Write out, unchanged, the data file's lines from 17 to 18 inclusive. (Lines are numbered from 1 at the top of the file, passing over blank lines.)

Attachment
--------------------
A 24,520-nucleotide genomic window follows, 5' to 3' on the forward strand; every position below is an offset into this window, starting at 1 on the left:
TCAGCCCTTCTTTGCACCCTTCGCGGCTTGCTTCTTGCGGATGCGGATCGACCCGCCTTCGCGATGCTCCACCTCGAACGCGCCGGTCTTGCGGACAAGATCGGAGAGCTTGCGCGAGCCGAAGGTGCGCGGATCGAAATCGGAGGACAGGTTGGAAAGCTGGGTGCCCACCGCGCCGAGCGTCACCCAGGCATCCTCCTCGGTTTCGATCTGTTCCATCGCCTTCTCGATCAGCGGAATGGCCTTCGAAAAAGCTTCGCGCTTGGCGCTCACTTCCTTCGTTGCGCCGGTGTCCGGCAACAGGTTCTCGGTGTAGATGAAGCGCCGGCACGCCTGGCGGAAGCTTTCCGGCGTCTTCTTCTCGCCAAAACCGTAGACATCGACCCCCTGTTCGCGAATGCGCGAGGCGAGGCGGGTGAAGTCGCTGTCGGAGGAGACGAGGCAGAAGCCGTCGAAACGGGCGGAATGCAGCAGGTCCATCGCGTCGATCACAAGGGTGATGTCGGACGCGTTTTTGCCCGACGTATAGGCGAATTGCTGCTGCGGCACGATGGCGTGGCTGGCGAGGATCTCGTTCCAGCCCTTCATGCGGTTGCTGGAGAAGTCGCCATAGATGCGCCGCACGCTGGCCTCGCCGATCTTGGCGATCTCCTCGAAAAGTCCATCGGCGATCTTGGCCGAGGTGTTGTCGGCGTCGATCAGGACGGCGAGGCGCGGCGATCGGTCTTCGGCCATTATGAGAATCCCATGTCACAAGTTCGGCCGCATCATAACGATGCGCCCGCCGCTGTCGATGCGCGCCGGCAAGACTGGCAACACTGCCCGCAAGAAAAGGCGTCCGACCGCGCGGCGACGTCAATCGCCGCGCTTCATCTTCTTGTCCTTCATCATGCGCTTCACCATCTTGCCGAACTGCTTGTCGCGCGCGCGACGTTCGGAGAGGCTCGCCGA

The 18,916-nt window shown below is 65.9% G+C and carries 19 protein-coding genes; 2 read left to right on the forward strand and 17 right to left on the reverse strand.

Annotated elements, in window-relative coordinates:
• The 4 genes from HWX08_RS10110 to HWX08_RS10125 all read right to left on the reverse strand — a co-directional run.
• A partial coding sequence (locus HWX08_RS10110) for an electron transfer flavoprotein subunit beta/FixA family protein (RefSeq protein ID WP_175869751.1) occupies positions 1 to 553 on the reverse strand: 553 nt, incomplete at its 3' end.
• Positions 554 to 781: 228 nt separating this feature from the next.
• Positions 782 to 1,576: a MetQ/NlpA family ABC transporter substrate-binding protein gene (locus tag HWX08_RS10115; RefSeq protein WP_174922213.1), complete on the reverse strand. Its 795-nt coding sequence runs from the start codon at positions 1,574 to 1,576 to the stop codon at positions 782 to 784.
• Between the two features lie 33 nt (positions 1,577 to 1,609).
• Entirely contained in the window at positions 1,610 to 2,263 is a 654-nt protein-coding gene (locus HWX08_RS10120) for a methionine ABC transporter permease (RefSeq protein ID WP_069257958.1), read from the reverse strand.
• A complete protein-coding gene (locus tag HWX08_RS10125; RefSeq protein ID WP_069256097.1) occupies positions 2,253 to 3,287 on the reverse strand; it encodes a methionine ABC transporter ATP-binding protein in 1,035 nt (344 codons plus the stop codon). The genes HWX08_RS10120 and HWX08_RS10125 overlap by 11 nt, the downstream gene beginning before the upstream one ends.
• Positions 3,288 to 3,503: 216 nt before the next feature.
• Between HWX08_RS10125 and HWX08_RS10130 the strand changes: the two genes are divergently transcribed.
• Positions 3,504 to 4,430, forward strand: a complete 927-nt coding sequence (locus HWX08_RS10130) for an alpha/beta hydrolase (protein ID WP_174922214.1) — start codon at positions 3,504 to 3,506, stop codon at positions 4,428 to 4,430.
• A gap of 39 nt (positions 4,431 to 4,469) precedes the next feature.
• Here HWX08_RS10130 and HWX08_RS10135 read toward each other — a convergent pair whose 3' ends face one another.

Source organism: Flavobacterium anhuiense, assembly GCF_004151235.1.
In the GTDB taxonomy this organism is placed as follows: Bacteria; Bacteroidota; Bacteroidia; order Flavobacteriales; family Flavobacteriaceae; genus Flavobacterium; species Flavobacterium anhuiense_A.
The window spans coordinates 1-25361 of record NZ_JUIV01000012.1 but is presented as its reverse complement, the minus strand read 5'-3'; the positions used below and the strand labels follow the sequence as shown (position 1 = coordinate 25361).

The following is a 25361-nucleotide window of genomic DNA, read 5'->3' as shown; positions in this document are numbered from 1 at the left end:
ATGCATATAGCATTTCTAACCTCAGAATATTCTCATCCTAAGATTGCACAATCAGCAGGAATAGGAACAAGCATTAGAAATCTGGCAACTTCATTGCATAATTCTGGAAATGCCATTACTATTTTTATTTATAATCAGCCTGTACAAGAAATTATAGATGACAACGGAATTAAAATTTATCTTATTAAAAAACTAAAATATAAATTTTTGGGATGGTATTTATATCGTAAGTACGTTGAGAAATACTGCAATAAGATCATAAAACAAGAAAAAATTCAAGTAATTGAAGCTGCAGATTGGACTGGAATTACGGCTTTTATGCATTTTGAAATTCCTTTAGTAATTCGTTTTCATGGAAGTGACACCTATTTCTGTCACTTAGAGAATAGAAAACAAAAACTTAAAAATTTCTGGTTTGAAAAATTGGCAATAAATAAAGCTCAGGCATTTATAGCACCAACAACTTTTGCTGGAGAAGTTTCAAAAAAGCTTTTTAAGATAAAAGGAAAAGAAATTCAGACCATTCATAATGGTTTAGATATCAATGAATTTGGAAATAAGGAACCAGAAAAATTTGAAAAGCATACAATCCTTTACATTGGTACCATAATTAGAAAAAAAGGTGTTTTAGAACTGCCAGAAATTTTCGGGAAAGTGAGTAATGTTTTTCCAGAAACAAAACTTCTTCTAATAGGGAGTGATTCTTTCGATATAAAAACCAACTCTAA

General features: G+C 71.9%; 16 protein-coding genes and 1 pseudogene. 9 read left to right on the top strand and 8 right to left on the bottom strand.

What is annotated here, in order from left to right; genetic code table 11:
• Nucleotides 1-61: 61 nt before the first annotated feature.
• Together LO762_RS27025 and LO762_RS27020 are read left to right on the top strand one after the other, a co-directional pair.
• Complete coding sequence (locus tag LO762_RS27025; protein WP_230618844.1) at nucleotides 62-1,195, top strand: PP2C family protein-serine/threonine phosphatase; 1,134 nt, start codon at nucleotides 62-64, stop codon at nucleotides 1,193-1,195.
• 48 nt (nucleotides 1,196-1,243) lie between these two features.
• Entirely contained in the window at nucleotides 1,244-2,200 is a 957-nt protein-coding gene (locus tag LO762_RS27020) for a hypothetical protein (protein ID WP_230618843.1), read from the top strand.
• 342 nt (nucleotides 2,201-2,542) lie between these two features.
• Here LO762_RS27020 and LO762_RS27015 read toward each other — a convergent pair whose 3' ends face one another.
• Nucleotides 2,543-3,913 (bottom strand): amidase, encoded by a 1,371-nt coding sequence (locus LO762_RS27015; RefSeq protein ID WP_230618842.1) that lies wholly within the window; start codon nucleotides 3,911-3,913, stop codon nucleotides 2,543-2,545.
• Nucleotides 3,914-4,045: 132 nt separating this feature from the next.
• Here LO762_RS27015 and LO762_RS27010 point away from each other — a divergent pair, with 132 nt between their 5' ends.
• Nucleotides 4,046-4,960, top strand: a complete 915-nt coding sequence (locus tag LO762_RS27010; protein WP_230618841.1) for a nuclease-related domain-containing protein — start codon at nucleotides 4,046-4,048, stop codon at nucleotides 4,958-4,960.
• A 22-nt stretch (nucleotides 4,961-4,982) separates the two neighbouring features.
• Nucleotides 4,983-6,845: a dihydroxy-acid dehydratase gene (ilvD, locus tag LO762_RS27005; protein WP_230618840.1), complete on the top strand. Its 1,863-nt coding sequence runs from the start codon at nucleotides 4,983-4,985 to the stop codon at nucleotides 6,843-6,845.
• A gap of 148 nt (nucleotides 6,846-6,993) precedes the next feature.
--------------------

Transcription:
Source organism: Flavobacterium anhuiense, assembly GCF_004151235.1.
In the GTDB taxonomy this organism is placed as follows: Bacteria; Bacteroidota; Bacteroidia; order Flavobacteriales; family Flavobacteriaceae; genus Flavobacterium; species Flavobacterium anhuiense_A.